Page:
November and December are known as the most depressing months in Moscow. The days are short and dark, and the weather is cold and wet enough to be outside a lot but still too warm and rainy to enjoy a real Russian winter.
This year, the sight of closed shops on many streets of the capital has added to the sense of gloom, as businesses face difficulties. Economic decline In response to massive Western sanctions War in UkraineWhat Russian officials still call a “special military operation.”
Lisa, 34, declined to give her last name, saying she is a film producer. “The planning horizon is as short as ever. People have no idea what could happen tomorrow or a year from now.
While most store shelves remain well-stocked, Western products are becoming increasingly scarce and very expensive, further increasing prices that are already hurting many Russian households.
“Familiar things disappear, from toilet paper and Coca-Cola to clothes,” Lisa said.
“Of course, you can get used to all that, it’s not the worst thing,” he said. But he also criticized Western governments and companies that have abandoned the Russian market in response to the attack on Ukraine. “I don’t really know how it helps to resolve the conflict, because it affects the general public, not the decision makers,” Lisa said.
Some economists believe Russia will face growing economic hardship and a population that will increase criticism of “special military operations” amid mounting defeats, as seen in the southern Ukrainian city of Kherson, where A determined Ukrainian offensive had forced a Russian withdrawal.
Sergei Zavronkov, a senior researcher at the Gaidar Institute for Economic Policy, says the mood is more fragile than ever, thanks to “both the economic cost and dissatisfaction with the unresolved issue” of the Kremlin’s expectations. .
“We had to win. The authorities promised to capture Kyiv in three days but as we see, it turned out to be foolish,” he told CNN.
“In his speech on February 24, (Russian President) Vladimir Putin said that military operations would be carried out only by professional soldiers. But in September a partial mobilization was announced – also an unpopular move: those who do not fight. They are being recruited.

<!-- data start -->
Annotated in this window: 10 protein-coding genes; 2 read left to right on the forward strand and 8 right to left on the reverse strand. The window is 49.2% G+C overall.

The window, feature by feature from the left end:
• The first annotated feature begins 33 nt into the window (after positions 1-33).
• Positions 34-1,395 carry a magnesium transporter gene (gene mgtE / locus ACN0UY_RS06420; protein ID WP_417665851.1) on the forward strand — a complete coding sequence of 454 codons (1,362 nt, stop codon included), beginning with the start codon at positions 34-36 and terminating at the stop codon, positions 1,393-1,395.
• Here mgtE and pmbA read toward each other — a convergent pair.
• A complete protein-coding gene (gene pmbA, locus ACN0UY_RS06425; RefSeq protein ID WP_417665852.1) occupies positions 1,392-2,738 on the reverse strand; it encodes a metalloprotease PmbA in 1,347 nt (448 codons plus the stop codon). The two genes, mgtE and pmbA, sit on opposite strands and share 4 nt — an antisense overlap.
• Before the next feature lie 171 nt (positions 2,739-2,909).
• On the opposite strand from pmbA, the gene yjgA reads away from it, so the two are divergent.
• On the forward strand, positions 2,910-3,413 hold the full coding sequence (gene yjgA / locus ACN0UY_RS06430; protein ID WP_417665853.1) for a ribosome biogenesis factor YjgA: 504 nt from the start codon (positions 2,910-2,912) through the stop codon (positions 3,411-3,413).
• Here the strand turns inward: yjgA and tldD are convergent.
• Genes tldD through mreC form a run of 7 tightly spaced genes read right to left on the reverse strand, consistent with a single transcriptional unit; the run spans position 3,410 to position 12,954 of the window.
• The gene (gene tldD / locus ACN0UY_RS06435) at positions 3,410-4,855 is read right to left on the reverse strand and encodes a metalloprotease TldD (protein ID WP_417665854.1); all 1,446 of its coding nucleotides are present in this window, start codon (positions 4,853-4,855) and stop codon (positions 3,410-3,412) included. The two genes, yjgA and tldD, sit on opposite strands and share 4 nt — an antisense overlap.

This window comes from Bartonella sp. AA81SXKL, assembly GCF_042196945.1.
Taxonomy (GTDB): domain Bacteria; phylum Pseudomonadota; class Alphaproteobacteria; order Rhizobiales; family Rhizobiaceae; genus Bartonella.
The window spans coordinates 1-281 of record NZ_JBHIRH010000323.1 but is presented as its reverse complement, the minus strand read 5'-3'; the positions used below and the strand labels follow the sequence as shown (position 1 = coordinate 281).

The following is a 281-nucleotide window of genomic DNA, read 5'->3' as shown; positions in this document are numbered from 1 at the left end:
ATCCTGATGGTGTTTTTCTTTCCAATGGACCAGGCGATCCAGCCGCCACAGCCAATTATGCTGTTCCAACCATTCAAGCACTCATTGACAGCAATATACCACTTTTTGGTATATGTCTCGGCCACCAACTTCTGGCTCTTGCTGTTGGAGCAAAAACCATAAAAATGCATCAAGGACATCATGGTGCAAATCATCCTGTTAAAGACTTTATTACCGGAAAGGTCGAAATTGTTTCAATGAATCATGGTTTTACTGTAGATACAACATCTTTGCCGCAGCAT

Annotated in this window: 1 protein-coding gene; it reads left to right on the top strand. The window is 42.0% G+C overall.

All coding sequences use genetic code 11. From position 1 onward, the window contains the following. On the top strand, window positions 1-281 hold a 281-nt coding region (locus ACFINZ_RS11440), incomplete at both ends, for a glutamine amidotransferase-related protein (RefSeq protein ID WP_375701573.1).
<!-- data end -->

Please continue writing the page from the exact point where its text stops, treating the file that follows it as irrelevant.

“It’s a well-known effect: a short victorious war can ignite enthusiasm, but frustration sets in if the war drags on endlessly and does not lead to the desired results.”
A 30-year-old PR manager who gave her name only as Irina disagreed, saying she believed the situation was stabilizing after the initial exodus of Russians not only fleeing Western sanctions. There is also potential recruitment following Putin’s announcement of a nationwide partial mobilization on September 21.
The Kremlin says more than 300,000 were Russian. Joined the army. Between late September and early November, millions of mostly young Russian men left the country, often for places like Kazakhstan or Georgia.
“The first wave of panic has passed, everyone has calmed down a bit. Many have left but many remain. I am happy for the people who live in Russia and support them,” Irina told CNN. Told to
At the same time, she emphasized that she is opposed to the war in Ukraine, as it began to sink in for her, as for many Russians, that the fighting could go on for much longer. This is especially so since Ukrainian forces managed to retake the major city of Kherson from the Russian army – an area that Russia annexed in September and which Putin has said is “forever”. Will remain part of Russia.
“I have a negative attitude. I believe that any aggression or war is bad. And to say that if we don’t attack them, they will attack us is absolutely ridiculous,” Irina said of Putin’s repeated comments. citing claims that Russia was acting in self-defense in its attack on Ukraine.